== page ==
Q:

What purpose does the duodenum serve?

A:

Quick Answer

The duodenum facilitates the initial phase of digestion by regulating the emptying of food in the stomach into the small intestine, says Laparoscopic.md. As the first part of the small intestine, digestive enzymes released by the pancreas and bile from the gallbladder mix with the food and break it down, reports Seattle Children’s Hospital. To neutralize the acidity of food that enters the duodenum, the pancreas produces bicarbonate, states the International Foundation for Functional Gastrointestinal Disorders.

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Full Answer

The duodenum’s main role is to engage in continuous breakdown of food into smaller particles that the body can absorb. The entry of chyme into the duodenum stimulates the release of secretin and cholecystokinin hormones by the cell walls of the duodenum, reports Laparoscopic.md. The hormones trigger the pancreas to secrete digestive enzymes, which neutralize the chyme and help break down carbohydrates, proteins and fats.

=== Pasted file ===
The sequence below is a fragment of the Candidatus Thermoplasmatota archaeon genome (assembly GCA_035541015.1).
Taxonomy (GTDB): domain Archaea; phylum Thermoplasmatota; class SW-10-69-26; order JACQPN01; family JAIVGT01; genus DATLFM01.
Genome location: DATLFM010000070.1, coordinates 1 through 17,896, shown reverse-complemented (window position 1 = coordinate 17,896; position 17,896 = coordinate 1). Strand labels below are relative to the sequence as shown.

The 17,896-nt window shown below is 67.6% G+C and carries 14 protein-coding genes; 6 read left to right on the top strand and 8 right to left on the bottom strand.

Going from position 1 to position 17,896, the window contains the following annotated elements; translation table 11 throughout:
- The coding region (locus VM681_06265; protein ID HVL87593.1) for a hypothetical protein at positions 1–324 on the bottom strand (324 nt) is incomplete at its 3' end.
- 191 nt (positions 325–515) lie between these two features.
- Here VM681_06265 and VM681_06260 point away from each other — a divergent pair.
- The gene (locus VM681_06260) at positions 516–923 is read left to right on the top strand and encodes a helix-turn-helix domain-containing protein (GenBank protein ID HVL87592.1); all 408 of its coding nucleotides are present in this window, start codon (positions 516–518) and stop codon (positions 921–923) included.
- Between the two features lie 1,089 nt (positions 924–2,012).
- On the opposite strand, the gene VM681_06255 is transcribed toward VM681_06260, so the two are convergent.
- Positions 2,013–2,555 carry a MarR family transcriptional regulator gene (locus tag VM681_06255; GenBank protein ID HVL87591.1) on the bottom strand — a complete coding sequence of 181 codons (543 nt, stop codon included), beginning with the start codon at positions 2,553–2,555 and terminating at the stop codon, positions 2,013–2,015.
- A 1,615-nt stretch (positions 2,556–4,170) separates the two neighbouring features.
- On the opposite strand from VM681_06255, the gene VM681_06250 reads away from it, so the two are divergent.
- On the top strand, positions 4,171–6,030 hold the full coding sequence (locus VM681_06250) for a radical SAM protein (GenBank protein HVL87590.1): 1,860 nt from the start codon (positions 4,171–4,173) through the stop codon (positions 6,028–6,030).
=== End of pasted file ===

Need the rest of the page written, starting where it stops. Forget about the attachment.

The gallbladder also releases bile so that the duodenum can digest and absorb fats, according to the Cleveland Clinic. The bile salts break down soluble vitamins A, D, E and K, reports the International Foundation for Functional Gastrointestinal Disorders. The cells of the duodenum absorb iron, vitamins A and B-1, glycerol and calcium, states Laparoscopic.md. The duodenum also absorbs fatty acids, amino acids, simple sugars and monoglycerides.

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